This meant that from the 1940s to the 1960s, a time when superhero stories were generally less popular, these time travel adventures allowed Batman and Robin to have more traditional adventure stories in Ancient Rome…

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…medieval times…

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…viking times…

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…the future…

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…and even dinosaur times (AKA “the awesomesoic era”).

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Interestingly* the giant T-Rex that takes pride of place in many iterations of the Batcave did NOT come from a time-travel story, but that’s best left for another time.

*”interestingly” is used relative here to how much you care about Batman’s history, but if you made it this far I KNOW YOU DO.

Professor Carter Nichols, like many more far fetched Bat-characters, basically disappeared after the 60s, although there is still an occasional reference to him, for example in Batman: Brave and the Bold, a cartoon devoted to some of the sillier aspects of the Bat-legacy.

Batman’s most well-known time based enemy is probably Clock King, a villain who has the honour of being featured in both Batman: The Animated Series AND the 1966 live action Batman series, as well as being in Brave and the Bold and most recently in the Flash/Arrow TV series.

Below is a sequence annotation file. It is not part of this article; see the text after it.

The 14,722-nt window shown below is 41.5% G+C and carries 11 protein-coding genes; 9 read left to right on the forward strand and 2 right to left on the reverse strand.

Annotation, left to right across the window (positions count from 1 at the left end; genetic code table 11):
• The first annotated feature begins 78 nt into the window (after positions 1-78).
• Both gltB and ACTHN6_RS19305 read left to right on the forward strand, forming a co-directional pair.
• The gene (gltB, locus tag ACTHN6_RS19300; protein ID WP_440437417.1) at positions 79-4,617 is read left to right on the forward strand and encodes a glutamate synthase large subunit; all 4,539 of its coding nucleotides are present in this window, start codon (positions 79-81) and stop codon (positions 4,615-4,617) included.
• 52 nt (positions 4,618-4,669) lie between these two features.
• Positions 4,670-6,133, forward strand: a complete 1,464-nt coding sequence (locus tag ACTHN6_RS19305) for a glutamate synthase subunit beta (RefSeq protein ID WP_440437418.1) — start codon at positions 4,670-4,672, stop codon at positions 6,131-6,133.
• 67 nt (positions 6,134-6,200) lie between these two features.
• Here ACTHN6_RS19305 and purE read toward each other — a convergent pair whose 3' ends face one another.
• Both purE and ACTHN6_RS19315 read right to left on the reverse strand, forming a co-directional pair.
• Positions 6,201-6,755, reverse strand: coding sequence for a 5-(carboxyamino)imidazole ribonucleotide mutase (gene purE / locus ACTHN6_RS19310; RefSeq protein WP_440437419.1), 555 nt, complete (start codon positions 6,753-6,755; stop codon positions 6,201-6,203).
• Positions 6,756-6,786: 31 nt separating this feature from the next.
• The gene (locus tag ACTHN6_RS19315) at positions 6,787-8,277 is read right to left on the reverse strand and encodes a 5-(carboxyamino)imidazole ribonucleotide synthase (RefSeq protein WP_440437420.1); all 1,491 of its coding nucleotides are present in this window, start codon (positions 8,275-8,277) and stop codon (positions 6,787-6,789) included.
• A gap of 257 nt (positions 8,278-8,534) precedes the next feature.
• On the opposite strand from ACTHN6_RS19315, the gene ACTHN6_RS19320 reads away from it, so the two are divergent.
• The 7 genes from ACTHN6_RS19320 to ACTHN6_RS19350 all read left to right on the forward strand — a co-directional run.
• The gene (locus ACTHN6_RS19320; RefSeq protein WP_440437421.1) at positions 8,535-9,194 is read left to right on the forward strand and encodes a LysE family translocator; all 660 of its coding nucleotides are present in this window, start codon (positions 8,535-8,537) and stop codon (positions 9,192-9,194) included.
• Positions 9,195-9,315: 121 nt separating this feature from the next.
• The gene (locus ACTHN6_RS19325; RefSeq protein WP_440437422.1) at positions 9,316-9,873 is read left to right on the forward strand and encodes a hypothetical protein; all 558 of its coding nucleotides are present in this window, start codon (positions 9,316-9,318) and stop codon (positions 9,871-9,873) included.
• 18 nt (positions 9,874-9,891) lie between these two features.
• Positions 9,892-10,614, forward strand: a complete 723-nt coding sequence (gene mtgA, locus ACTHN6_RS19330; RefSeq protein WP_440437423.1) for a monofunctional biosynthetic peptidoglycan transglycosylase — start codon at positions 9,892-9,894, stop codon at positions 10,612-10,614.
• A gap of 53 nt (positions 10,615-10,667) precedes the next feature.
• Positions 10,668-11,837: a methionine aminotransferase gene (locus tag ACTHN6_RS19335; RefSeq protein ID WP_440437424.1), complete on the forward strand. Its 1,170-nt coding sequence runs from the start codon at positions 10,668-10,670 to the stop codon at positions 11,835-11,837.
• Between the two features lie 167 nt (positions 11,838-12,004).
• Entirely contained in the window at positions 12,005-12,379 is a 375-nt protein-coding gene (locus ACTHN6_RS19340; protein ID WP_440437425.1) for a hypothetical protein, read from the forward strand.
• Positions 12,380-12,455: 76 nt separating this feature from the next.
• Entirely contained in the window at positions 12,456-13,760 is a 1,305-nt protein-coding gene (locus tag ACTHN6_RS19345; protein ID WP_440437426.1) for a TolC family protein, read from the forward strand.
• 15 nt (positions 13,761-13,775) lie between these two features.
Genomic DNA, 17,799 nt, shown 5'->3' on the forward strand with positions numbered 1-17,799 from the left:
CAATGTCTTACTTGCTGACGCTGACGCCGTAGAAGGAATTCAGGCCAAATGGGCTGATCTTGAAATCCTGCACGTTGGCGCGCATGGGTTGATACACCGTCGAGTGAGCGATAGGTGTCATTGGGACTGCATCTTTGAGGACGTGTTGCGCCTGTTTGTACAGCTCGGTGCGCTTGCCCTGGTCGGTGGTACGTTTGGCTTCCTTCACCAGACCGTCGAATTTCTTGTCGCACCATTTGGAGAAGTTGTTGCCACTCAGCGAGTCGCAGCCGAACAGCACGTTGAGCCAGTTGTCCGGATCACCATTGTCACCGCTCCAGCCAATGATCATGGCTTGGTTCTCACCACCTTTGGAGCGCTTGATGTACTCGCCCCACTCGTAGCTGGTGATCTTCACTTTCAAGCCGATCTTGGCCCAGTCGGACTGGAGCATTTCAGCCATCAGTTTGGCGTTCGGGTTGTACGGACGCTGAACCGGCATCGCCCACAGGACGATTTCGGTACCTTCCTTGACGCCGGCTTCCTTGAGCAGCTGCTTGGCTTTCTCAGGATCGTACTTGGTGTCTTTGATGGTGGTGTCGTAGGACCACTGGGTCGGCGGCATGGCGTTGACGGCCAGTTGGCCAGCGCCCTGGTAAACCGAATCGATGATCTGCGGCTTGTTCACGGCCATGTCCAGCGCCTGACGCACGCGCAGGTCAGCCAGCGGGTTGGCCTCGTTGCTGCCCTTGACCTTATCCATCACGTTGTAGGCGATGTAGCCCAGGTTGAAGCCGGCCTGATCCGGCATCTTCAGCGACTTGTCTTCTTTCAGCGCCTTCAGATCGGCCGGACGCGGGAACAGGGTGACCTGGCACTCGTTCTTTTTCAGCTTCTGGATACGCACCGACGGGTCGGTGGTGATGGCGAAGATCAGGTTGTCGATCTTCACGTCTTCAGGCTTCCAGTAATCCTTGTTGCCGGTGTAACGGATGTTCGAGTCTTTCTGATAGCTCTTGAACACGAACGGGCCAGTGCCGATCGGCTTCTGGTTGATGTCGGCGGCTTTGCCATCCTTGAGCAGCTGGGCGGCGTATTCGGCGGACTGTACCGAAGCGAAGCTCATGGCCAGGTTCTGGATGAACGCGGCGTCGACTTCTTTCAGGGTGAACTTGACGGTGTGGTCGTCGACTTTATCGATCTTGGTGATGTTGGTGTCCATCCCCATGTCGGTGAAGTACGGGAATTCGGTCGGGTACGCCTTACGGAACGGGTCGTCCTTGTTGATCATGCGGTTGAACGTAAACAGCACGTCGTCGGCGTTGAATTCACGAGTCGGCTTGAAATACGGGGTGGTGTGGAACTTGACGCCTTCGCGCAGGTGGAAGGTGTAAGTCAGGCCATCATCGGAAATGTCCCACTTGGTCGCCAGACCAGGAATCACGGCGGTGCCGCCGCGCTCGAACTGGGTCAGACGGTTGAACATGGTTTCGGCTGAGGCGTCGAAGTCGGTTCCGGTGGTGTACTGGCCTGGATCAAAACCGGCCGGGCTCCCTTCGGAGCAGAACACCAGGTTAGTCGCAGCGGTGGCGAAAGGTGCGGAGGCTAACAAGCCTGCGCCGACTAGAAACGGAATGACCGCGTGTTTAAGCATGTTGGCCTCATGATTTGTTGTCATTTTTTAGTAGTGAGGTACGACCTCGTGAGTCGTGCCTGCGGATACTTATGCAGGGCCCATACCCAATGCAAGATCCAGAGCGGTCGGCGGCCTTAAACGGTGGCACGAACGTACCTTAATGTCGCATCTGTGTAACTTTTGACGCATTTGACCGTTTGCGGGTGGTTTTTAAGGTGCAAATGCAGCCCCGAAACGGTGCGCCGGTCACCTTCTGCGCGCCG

As a DC villain, Clock King’s past is complicated and convoluted. The character first appeared in Star Spangled Comics #70 (in July 1947), and later became primarily a Green Arrow villain with an awesome costume.

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“Is this enough clocks on my costume? Do you get my clock motif yet?”

Later he died in a Suicide Squad mission, but then there was another guy with the same name, or it might just be a reboot of the same guy, also the character was originally called “The Clock”, and is sometimes known as William Tockman, sometimes as Tempus Fugit…and…um…okay. Listen. Minor DC characters are all over the place, okay? I can’t help it if it’s hard to keep track. Leave me alone.

In season 2 of Batman (1966), Clock King had the honour of showing up in the only two-parter co-written by Batman’s true creator, Bill Finger. As with most Batman ’66 villains, he uses a bunch of non-specific brightly coloured gas to knock people out. At the end of part one, he traps the dynamic duo in a giant hourglass. A subplot involves Aunt Harriet inviting a giddy Commissioner Gordon and Chief O’Hara to Bruce Wayne’s surprise birthday party. Batman ’66 is just PRECIOUS.

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Instead of just shooting him, Batman ’66 villains come up with the best traps.

Later depections show Clock King as a cold, calculating mastermind capable of planning schemes down to the second and using a finely tuned internal clock to ensure heroes will fall into every step of his traps right on time.

None of this disguises the fact that Clock King is kind of a dumb villain.

If it’s not painfully clear by now, Batman is better than time.

David B Cooper is a cartoonist who is also on Twitter and Facebook! Oh my goodness!